Ruth Gilligan

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Ruth Gilligan
Born 1988 (age 28–29)
Dublin, Ireland
Occupation Novelist (also Actress)
Nationality Irish
Period 2006 - present
Genre Literary Fiction; Historical Fiction
Notable works Nine Folds Make a Paper Swan, played Laura Halpin in Fair City

Ruth Gilligan is an Irish writer, journalist and university lecturer born in Dublin, Ireland.[citation needed]


Gilligan's father was an accountant and her mother a speech therapist. Her brother David is ten years her senior, and the family hail from Blackrock.[1]


Gilligan studied acting at the Betty Ann Norton Theatre School in Dublin from the age of six, and later secured theatre, TV commercial and short film roles.[citation needed]

At second level, Gilligan attended St. Andrew's College, Booterstown, and while there, she played Laura Halpin in the Irish soap opera Fair City, and wrote her first novel, Forget[2][3][4] as a Transition Year secondary school project.[5][6] After reading and editing by successful novelist Patricia Scanlan, and extensive rewriting, the novel was published in 2006 in the UK and Ireland, reaching number one on the Irish Bestsellers' List,[7] making her the youngest person in Ireland ever to have done so.

Achieving eight Higher-Level A1 grades in her Leaving Certificate examinations, Gilligan continued her studies at Cambridge University achieving a double First Class Honours degree in English Literature from Gonville and Caius College.[8] While in second year there she published her second novel, Somewhere in Between, which was also translated into German.[9]

In January 2009, Gilligan was announced as the youngest ever recipient of an O'Reilly Foundation Scholarship to pursue advanced studies in English literature.[10]

Her third book was launched in Blackrock, Co. Dublin in August 2009, following which she discussed her work, scholarship and English Olympic fencing boyfriend Alex O'Connell to whom the book is dedicated, in a live TV interview.[11]

From 2009-2010 she attended Yale University, earning an MA in English Literature. From 2010-2011 she was enrolled on the Creative Writing MA at the University of East Anglia.[12] In 2014 she earned her PhD in English from the University of Exeter.

Her fourth novel, Nine Folds Make a Paper Swan, is based around the history of Irish Jews and was published by Atlantic Books in July 2016 (UK/Ireland). It received very favourable reviews, including numerous comparisons to James Joyce and Colum McCann.[13] In 2017, it was published in the US by Tin House and in Israel by Penn Israel.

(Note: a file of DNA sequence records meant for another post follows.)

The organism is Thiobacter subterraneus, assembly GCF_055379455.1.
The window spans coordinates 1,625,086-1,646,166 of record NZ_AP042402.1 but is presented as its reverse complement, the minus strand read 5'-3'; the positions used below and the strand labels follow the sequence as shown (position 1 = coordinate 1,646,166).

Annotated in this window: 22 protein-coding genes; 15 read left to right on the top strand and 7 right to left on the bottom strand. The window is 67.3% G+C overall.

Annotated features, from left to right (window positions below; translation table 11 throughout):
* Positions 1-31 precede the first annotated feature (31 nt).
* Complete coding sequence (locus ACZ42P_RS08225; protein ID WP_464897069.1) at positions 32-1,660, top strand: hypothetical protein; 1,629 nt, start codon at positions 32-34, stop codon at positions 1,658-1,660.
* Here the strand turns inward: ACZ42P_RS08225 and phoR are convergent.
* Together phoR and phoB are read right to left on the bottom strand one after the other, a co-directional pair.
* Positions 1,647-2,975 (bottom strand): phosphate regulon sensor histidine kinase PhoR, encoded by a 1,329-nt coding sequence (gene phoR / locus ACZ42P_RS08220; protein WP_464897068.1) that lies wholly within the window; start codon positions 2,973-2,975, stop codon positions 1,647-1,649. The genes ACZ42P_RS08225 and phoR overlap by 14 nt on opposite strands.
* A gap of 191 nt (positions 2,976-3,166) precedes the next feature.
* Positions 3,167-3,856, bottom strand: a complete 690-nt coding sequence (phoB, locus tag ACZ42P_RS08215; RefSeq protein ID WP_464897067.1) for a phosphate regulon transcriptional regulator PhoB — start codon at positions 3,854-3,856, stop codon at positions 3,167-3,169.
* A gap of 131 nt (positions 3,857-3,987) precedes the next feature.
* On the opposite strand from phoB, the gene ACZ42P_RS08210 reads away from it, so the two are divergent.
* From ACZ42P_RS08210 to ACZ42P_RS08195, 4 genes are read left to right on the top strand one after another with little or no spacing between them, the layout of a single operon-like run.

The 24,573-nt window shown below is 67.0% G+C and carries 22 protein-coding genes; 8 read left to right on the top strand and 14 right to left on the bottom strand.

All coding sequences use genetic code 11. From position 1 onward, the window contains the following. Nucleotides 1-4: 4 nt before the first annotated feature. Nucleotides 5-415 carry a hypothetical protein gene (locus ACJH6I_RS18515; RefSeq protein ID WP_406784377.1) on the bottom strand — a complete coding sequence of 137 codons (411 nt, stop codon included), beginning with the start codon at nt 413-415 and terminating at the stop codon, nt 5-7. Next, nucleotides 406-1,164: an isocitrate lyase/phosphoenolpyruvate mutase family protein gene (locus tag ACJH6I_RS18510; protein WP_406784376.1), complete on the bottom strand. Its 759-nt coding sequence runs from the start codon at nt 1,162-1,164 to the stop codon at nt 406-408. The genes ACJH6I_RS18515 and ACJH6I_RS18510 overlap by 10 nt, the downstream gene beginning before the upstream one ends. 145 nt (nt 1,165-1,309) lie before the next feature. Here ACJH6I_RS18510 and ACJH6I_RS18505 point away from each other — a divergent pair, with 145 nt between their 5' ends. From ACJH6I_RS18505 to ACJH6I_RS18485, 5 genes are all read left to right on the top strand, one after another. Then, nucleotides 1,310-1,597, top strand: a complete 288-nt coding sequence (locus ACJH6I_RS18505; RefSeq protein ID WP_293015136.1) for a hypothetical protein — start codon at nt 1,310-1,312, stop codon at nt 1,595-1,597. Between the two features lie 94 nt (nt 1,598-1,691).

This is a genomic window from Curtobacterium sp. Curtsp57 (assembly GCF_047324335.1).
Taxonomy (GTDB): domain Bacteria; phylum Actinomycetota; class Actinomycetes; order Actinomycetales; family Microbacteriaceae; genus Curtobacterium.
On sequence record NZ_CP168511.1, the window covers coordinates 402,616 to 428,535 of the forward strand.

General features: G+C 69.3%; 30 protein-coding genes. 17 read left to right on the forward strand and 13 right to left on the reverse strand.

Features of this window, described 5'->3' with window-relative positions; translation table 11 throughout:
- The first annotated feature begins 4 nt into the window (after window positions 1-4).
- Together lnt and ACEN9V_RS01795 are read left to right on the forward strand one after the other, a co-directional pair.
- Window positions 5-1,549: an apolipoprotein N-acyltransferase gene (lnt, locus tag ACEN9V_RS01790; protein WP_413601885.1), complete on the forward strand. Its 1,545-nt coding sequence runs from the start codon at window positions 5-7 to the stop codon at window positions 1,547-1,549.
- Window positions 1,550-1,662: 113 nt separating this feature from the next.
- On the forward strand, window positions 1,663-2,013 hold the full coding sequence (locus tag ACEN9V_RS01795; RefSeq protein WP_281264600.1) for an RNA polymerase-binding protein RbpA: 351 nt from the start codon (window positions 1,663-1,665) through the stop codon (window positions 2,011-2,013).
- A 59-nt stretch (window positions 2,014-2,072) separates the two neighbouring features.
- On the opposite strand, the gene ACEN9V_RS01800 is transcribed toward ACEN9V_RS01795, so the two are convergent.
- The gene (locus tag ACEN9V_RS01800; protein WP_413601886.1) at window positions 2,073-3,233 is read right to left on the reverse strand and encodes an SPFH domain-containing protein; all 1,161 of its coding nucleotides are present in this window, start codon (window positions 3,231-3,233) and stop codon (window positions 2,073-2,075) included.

Gilligan is currently a Lecturer in Creative Writing at the University of Birmingham.[14] She reviews books for the Times Literary Supplement, Guardian, LA Review of Books and Irish Independent, where she was a columnist for a number of years. She also works alongside Colum McCann's storytelling charity Narrative 4 - an international organisation devoted to fostering radical empathy amongst diverse teens - for whom she has organised a number of projects.[15]


  • Forget (Number 1 bestseller)[16]
  • Somewhere in Between[17]
  • Can You See Me?[18]
  • Nine Folds Make a Paper Swan[19]

References, notes and sources[edit]


  1. ^
  2. ^ Gilligan, Ruth (2006). Forget. Dublin: Hodder Headline Ireland. pp. 279 p. ; 24 cm. ISBN 0-340-92088-2. 
  3. ^ Heaney, Mick (December 31, 2006). "The leisure principle". Arts & Entertainment. The Sunday Times. Retrieved 2008-07-23. 
  4. ^ "The love lives of generation text". Irish Independent. August 7, 2006. 
  5. ^ Heaney, Mick (August 13, 2006). "Ireland: Teenage kickstart". Arts & Entertainment. The Sunday Times. Retrieved 2008-07-23. 
  6. ^ "Ruth Gilligan", RTÉ,
  7. ^ "Top of the class: How one student managed to achieve it all". Irish Times. 9 Sep 2006. 
  8. ^ Hegarty, Joanne (16 August 2009). "First Ruth Drops Her Guard...Now She's Off to Yale". Mail on Sunday. Retrieved 5 April 2016 – via EBSCO. (subscription required (help)). 
  9. ^
  10. ^ Headline paragraph on official Foundation site, retrieved 6 February 2009
  11. ^ TV3 interview
  12. ^
  13. ^
  14. ^
  15. ^
  16. ^
  17. ^
  18. ^
  19. ^

Other sources[edit]